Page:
A Leader LeadsPosted: June 25, 2011
Every team needs a good leader. Leaders inspire courage and strength and bring out the best in us. Without leaders, where would the rest of us be? The Indian independence movement had Gandhi. Women have Oprah. Stupid people have Sarah Palin. And the chop shop had Glen. Being the circus it was, he was perfect as part-ringleader, part-clown. He was five feet long in both height and circumference. His ears stuck out to the side, and his generous cheeks and many chins framed a smile that, when it came, held the joy of a ten-year-old boy. He looked exactly like Shrek.
Glen ran away from home in Ohio when he was 16. He lived on the streets of Chicago for a few years. When he grew tired of being regularly robbed and beaten up while sleeping, he jumped a boxcar train (yes, like a hobo from the 1940s), and saw America, one mail depot at a time. Eventually he returned to Ohio where for a couple decades he sold anything and everything door-to-door. Bibles, vacuums, knives, windows and siding. At our office, he wore a coat and tie every day, even though both were worn and outdated and stretched beyond reason. But at his core, what guided him in life, were the most holy tenets of door-to-door sales:
1. Everyone is a sucker.
2. The word No is only and always a precursor to the word Yes.
3. What you sell doesn’t matter, but only how you sell it.
4. Make your pitch and shut the hell up. Whoever speaks first loses.
5. Don’t leave anyone’s home without the check.
He used these rules that were made for knife salesmen and applied them to the sales of financial instruments. He was relentless and vicious, but he was mostly ineffective. It’s not that we didn’t sell the hell out of the stuff. We did. But it was the force of the market, the lowering rates and the spiking home prices that drove the business. And the rules of his game were no doubt used by most of the people in the chop shop. But in reality, we succeeded despite him. The reason for his general failure, which he would probably never admit, was that behind his gruff exterior and no-bullshit-rhetoric was a soft and sad and endlessly sweet man who would scold you for not ripping someone off and then cry for doing so once you’ve left the room. Our fearless leader was sensitive, and I loved him for that. It reminded me—after seeing someone give two months’ salary to save $63 on their monthly mortgage payment or after hanging up on someone who wouldn’t stop calling me even though I told them a hundred times that there was no hope and they would be losing their home—that I was human, too.
I’d see him on my way out of the office each night sitting at his desk. Usually I’d keep walking, ready to get out of that disgusting place. But sometimes I’d sit with him, knowing he had nowhere to go or no one to go with. One of those nights, he was sitting at his desk, staring at the computer he barely knew how to use. A bottle of Glenlivet looked on with him from its perch on his lap. He saw me looking at it.
“Tastes like crap,” he said. “But they say it’s the best. I was always a Wild Turkey guy.” He then went on to explain to me why bourbon is a real man’s drink, and scotch is for homosexuals. Pretty ignorant stuff, but vintage Glen.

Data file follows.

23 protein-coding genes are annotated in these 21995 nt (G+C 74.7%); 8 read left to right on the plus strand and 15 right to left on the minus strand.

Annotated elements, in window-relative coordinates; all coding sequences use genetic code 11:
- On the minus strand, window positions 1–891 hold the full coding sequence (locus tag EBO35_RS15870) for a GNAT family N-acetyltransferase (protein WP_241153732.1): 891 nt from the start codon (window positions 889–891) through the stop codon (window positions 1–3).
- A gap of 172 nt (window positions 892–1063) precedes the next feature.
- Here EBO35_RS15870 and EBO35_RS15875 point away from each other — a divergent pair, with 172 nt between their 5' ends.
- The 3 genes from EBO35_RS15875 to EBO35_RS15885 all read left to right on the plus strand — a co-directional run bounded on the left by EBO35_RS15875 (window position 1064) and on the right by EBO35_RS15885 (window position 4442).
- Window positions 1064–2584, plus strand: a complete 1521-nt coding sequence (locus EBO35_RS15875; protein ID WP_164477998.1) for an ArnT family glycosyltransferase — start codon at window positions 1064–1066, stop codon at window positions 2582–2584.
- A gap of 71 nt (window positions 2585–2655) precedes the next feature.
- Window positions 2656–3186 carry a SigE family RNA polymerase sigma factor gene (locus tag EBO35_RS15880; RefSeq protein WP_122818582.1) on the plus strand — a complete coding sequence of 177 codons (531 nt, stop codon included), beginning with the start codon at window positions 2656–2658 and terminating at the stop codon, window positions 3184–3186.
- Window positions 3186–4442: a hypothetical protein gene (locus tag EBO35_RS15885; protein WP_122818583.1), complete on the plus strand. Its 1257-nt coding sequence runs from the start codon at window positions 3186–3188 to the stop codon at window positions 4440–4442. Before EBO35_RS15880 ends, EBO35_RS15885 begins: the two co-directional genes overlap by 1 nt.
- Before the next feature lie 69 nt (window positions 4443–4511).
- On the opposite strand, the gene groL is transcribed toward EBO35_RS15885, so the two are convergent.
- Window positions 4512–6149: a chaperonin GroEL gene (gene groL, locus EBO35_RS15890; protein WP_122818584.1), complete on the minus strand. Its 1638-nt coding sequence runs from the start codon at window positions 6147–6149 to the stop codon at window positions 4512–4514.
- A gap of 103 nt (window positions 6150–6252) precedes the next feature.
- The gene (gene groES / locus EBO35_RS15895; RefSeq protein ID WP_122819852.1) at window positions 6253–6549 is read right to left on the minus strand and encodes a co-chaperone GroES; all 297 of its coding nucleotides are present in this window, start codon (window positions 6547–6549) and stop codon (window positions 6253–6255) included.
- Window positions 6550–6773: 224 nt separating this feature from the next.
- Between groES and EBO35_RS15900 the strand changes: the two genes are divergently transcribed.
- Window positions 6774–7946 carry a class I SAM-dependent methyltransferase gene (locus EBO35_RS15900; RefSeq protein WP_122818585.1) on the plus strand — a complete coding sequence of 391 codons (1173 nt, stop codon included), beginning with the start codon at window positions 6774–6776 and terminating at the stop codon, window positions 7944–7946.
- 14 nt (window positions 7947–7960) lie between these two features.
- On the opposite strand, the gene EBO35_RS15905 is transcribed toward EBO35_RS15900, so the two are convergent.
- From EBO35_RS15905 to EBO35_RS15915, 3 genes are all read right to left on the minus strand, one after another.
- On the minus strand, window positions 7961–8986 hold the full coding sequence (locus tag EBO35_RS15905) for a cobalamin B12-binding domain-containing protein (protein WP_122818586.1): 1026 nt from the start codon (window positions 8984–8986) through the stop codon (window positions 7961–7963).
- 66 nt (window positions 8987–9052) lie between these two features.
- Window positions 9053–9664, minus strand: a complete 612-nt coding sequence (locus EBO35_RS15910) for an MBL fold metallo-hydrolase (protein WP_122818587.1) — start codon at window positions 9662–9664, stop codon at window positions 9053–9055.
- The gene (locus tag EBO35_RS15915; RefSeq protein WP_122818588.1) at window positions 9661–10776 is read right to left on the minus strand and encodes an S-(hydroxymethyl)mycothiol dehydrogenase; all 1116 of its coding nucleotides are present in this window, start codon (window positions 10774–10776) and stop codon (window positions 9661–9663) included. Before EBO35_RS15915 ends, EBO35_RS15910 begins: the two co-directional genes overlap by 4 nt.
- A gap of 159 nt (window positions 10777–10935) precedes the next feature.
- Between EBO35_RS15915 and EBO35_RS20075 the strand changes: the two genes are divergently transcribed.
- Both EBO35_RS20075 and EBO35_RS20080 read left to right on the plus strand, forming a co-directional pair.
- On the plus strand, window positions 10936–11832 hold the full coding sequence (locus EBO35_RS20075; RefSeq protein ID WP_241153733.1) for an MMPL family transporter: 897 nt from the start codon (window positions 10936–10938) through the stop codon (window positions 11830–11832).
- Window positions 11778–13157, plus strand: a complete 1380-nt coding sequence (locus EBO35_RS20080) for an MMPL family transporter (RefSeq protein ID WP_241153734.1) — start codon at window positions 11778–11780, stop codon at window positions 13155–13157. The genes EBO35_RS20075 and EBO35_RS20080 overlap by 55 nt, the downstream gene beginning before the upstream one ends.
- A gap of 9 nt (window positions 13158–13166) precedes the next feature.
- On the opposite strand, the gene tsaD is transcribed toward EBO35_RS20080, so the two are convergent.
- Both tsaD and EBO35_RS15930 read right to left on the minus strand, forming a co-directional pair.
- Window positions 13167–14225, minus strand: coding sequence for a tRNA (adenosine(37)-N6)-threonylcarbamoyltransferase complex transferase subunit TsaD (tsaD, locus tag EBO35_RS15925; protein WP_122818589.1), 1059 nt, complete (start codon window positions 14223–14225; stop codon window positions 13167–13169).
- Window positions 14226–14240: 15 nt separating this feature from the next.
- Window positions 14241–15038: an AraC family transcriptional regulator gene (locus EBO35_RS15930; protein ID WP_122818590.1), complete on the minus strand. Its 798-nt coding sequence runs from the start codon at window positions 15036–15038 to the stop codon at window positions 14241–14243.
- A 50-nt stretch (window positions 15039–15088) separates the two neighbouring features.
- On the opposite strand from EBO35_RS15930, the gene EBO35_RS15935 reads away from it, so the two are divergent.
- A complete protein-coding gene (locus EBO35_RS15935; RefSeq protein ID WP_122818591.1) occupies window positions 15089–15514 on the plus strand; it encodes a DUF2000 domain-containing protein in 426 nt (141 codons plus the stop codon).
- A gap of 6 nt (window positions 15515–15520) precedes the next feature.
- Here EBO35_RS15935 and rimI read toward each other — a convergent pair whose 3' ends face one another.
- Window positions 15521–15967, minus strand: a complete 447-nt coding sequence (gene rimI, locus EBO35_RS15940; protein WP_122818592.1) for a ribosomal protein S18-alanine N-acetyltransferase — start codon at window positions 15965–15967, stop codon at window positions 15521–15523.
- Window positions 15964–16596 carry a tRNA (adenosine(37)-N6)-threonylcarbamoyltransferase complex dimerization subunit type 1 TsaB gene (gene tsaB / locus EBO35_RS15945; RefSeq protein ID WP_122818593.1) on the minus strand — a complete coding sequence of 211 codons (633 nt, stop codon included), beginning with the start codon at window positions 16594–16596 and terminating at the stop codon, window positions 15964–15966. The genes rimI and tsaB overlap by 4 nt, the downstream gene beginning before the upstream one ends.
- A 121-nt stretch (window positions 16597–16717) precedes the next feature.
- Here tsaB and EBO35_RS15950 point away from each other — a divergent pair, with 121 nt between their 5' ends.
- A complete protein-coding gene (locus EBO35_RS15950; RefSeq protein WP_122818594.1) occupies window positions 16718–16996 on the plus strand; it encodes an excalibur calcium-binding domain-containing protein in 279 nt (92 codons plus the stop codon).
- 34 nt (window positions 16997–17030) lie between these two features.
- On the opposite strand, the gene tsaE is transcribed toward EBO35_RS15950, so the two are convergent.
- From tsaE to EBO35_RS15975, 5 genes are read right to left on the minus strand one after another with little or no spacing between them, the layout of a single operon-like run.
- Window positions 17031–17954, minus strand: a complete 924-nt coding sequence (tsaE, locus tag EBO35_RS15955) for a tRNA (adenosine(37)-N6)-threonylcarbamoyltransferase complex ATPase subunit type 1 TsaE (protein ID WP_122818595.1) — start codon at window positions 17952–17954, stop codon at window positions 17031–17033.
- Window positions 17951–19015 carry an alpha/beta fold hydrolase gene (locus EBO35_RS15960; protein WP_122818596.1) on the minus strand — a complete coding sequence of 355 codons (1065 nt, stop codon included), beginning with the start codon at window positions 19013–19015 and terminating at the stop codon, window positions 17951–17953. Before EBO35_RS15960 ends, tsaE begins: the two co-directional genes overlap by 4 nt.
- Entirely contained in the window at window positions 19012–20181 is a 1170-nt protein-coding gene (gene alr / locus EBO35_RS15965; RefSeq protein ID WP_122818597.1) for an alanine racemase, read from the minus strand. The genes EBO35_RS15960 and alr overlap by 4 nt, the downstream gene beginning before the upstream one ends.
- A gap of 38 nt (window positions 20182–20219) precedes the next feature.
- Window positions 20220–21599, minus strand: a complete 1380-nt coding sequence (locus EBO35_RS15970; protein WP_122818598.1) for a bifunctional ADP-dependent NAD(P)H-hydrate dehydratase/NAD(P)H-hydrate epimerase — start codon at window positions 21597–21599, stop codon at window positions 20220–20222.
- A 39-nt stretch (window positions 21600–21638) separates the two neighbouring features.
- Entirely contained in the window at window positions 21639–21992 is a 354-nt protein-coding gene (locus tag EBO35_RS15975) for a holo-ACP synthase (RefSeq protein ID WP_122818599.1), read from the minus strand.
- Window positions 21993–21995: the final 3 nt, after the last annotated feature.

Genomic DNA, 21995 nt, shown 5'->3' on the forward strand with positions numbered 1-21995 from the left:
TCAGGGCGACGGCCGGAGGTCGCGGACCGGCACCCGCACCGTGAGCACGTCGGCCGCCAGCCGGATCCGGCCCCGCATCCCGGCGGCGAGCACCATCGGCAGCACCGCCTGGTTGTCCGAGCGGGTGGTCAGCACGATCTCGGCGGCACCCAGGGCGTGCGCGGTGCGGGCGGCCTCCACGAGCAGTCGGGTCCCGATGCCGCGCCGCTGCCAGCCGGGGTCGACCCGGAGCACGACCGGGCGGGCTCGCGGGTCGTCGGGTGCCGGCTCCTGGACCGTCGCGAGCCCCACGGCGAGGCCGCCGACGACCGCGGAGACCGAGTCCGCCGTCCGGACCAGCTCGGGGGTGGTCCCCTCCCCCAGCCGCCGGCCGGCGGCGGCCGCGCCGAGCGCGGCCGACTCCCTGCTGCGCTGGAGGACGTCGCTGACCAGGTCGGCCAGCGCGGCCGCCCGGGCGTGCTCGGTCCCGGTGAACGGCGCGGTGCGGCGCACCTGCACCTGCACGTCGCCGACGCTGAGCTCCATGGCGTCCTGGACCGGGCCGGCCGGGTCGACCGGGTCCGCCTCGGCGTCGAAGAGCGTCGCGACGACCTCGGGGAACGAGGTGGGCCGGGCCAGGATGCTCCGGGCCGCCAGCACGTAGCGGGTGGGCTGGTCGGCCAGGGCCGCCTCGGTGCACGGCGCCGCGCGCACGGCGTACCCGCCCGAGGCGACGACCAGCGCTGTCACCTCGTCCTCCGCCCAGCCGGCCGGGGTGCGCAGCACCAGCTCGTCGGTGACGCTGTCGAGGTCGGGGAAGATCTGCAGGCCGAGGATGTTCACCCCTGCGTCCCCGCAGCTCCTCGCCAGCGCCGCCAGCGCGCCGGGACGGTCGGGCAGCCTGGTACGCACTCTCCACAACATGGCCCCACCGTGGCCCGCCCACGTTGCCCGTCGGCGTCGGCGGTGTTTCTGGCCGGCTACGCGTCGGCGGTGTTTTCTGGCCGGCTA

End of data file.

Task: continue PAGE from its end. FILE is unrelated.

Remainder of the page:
He seemed down, and I asked him why. He told me about a client he had seen that day. The woman was a seventy-three-year-old widow. She lived on a small pension from a lifetime of loyalty to her city job and a meager social security check. She was behind on her mortgage, and the lender was looking to take her home. She had nowhere to go and no one to help her. And then came Glen to the rescue.
He surmised that the last mortgage broker she had had the bad fortune of running into had put her into a loan that allowed her to make payments that were so low it created a negative equity in her home. She signed the papers, and she should have read them. We’re all responsible for ourselves. But nevertheless, she was now in a bad spot. She owned more than her house was worth. She should have just walked away. It would have been her best move. But Glen was there to sell, and that’s what he did. He found a way to save her house, much to her financial detriment. And a woman in her stage of life had more use for money than she did for a 30-year fixed mortgage that would cost her ten times what she probably paid for the dump 30 years earlier.
Glen laid out her only option, which included a fee slightly more than $10,000—paid for by the new lender who would lock her into a long-term commitment at an above-market rate. He said his peace, and then he just sat there. She looked back and him, probably knowing that the deal sucked. But it was the house her husband had bought for her, the one in which she lost pregnancy after pregnancy, the only one she ever knew. She needed him to stand up and say Don’t do this! or Forget about this place! But he didn’t. It would have broken every rule about sales that he lived by.
After ten long minutes of utter silence, she reached for the pen and signed the paperwork. Glen then left her home, came to the office, and found himself sitting with me, recanting this tale. He knew what I thought. It was the same thing you’re probably thinking. Without saying a word, I stood and started to walk out of the office. Before I reached the door, he said, “I couldn’t not do it.”
“Why not?” I asked.
“Because I ask you guys to do the same thing every day. What kind of leader would I be if I didn’t?”